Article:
The next in line was Fabian. After a few tries he got the feeling for the line and managed to go to the other side, where he finished with a spectacular jump to the rim of the basked.

So now it was my turn. I was still nervous and when I slid out on the line, it didn't really get any better. Just getting my rear foot on the line was harder than expected. Sometimes the balloons were maybe two meters unleveled, the line was short and also rather tight. It was an unusual situation. But you will always find excuses… nevertheless I was surprised that I couldn't really relax the way I usually would. I knew that noting could go wrong. I was safe. However I didn't feel like I could actually control the line, which – of course – made me insecure. Anyone who has ever been on a highline probably knows that feeling. So the only way to break that vicious circle is to just try it anyways. And of course I can also walk short, hard tensioned and unleveled highlines.

After a few tries, making a few steps, I finally managed to walk the rest of the line in one go. Finally my self-confidence was back. And on the second try it should be easy as pie.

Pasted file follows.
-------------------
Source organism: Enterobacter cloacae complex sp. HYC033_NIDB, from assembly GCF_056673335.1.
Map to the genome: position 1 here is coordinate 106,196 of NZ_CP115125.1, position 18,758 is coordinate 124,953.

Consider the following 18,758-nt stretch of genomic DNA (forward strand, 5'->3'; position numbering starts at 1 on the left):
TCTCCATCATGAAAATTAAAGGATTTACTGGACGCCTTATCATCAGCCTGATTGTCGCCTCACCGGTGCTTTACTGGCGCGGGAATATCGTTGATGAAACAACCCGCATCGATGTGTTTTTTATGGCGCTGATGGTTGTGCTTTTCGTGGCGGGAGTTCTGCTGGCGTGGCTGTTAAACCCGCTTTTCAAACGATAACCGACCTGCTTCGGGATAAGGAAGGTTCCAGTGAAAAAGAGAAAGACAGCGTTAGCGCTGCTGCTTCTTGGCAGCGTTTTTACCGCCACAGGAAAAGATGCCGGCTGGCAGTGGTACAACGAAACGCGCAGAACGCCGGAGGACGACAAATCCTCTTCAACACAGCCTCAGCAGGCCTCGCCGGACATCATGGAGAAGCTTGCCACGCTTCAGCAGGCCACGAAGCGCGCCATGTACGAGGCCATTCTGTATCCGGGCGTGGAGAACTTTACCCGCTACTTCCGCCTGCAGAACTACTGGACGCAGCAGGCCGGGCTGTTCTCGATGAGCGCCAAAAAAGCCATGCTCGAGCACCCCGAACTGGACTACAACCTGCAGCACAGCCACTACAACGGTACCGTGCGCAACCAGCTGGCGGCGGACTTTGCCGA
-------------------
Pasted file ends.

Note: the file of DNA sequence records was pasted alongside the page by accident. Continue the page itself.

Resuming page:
Watching Fabian on his next go, making it look easy, I started to put some pressure on me. When I found out that we don't have a lot of gas left and that there was only one minute of battery life left on the camera, I was nervous again. So rather than having a relaxed stroll, I felt under pressure again. When I stood up and started to lose balance again, I decided not to catch. So I was thrown of the line into a few slow flips. Now the pressure was gone and I could just enjoy the free fall. For landing, compared to normal BASE jumps, I had heaps of time and huge landing zones. So that was easy to deal with. On the ground I looked back up to the balloons and fully realized what we actually just did. It was a funny picture, seeing those two balloons sticking onto each other, just connected through the thin slackline below.